Mark Andersen said...

Nice to hear they are still brewing on site. I wondered about that. Looking forward to visiting in a few weeks. Nice report!

Russtovich said...

"The term “growler” always amuses me; "

You'll love the term for the smaller jug (32oz vice 64oz). Around here it's known as a "squealer". (LOL)


Syd Differential said...

Russ - I think you may also be amused by the other meaning of growler ...

Russtovich said...

"Russ - I think you may also be amused by the other meaning of growler ..."

I looked it up. I'm beginning to think over half the words in the English language can be used in place of that proper word. :)


* - I'm guessing 'squealer' could imply something, um, less unkempt. :)

Martin Taylor said...

If the purpose of a blog post is to persuade the reader to visit, you've succeeded with this series, Paul.

Must book while Nuremberg flight prices cheap.

I really like the way you can rely on getting the same beer years later in Germany. Not for them this obsession with ever changing choice in the same pub; in Bamberg you get choice by walking to the next pub.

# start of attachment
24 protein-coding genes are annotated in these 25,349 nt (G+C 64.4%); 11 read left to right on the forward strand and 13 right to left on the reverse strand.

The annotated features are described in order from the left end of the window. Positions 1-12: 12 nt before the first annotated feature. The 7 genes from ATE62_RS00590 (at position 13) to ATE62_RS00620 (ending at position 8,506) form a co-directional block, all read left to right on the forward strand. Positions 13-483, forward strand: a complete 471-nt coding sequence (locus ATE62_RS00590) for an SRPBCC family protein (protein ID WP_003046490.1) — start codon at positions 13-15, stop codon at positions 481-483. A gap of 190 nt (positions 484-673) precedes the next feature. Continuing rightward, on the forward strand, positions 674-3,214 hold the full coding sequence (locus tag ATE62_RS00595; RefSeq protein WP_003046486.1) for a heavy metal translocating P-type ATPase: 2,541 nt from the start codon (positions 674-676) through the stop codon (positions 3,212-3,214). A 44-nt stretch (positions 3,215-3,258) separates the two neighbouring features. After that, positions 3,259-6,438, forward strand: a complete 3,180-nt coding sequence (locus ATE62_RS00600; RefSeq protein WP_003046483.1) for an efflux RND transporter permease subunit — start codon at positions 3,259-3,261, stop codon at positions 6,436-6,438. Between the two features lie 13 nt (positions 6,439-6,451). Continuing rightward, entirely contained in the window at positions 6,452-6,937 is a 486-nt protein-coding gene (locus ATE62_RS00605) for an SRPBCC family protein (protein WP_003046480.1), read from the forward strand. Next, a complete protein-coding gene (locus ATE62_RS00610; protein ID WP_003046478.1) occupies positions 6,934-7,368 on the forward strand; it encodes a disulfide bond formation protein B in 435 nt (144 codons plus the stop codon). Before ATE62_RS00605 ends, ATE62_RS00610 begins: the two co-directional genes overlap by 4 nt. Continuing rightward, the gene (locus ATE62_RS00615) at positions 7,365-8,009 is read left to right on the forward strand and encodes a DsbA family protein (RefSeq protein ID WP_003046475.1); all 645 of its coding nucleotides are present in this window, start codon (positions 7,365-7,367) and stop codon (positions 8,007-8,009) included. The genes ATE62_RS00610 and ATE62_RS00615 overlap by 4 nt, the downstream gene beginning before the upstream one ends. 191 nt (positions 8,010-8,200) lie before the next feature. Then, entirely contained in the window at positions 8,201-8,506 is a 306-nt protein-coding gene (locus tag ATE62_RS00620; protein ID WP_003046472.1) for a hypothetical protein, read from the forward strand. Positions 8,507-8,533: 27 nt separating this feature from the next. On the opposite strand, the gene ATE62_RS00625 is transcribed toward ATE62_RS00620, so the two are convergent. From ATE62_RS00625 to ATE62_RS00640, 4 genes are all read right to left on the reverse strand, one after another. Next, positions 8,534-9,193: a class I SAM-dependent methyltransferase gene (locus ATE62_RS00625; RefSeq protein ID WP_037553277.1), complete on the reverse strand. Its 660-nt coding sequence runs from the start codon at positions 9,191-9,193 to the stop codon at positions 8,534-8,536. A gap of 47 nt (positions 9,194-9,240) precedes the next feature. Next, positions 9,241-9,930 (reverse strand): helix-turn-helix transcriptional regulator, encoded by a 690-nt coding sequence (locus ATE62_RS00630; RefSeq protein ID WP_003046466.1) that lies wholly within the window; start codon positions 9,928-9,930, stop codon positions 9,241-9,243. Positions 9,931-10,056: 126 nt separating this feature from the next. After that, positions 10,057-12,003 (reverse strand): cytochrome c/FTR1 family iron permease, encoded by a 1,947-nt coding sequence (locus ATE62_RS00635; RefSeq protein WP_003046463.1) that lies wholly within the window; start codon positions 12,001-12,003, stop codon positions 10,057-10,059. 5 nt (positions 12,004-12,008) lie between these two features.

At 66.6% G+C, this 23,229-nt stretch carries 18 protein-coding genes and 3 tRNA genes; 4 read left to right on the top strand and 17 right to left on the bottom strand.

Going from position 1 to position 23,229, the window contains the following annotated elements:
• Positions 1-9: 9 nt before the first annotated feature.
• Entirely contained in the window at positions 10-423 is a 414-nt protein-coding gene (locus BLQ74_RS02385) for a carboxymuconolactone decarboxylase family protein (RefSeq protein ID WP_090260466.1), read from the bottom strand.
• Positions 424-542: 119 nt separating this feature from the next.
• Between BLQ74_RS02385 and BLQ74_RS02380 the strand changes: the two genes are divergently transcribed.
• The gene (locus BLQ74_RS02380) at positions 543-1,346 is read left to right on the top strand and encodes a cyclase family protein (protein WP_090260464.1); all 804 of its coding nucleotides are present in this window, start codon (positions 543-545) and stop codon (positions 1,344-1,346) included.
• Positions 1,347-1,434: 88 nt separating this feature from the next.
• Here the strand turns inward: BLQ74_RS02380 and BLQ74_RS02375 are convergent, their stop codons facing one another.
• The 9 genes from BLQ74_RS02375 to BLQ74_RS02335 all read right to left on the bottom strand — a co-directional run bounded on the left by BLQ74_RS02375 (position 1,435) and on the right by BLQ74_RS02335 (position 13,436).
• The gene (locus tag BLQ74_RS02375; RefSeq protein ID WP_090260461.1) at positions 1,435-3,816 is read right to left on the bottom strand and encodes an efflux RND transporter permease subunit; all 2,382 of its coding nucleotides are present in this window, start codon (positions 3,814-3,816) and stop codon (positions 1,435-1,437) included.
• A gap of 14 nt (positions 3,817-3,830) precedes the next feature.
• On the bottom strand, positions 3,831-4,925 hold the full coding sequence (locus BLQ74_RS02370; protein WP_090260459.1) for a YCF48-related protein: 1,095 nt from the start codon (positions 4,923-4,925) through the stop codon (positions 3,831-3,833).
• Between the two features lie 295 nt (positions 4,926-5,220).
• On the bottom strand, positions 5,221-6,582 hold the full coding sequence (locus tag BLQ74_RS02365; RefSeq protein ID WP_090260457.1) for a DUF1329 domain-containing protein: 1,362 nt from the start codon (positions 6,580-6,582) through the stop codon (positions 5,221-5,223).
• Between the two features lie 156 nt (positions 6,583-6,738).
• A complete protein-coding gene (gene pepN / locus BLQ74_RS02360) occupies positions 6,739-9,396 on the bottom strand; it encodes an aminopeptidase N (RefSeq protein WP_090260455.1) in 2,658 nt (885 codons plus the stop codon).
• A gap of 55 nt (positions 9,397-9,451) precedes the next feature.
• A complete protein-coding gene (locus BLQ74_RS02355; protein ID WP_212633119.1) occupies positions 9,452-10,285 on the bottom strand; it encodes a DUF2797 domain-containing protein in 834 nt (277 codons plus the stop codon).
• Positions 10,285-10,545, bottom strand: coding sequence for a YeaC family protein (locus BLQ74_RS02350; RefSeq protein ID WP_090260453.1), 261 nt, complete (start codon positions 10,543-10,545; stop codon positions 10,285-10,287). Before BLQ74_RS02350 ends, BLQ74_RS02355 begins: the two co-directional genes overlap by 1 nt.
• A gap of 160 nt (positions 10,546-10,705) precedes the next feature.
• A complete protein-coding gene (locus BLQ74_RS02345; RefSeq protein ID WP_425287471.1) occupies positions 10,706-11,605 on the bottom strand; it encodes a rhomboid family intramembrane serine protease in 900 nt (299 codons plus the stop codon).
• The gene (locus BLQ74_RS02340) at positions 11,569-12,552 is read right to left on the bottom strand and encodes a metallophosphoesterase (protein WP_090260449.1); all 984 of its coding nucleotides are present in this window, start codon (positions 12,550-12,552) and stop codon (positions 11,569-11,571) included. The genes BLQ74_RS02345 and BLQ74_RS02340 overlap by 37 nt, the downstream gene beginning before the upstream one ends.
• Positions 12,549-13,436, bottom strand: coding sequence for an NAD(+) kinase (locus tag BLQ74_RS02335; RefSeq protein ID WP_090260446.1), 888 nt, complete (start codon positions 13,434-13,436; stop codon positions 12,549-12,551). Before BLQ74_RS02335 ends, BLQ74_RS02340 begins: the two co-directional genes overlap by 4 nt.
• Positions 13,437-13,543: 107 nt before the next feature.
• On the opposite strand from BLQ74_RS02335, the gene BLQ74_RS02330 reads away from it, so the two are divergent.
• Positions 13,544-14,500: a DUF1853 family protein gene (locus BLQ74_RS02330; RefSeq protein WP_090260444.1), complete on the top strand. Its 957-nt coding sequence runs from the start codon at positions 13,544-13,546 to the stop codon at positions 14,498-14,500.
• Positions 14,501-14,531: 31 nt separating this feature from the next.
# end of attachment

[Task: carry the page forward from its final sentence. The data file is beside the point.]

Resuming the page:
Paul Bailey said...

Glad to hear you are enjoying the series, Martin. There ae still a few more posts to come.

Bamberg certainly delivers continuity and certainty, in that you know what you are getting. The same used to apply in the UK, and the knowledge that you could only obtain certain beers, in specific areas, was one of the joys of travelling round Britain.

I’ve been following the brewing industry for the past 45 years, but gave up a few years ago on trying to keep track on all the new beers and breweries which have come on the scene. Whilst I’m by no means averse to sampling new beers, the sight of something on the bar that I’ve never heard of, when I walk into a new, or even a familiar pub, is becoming increasingly common.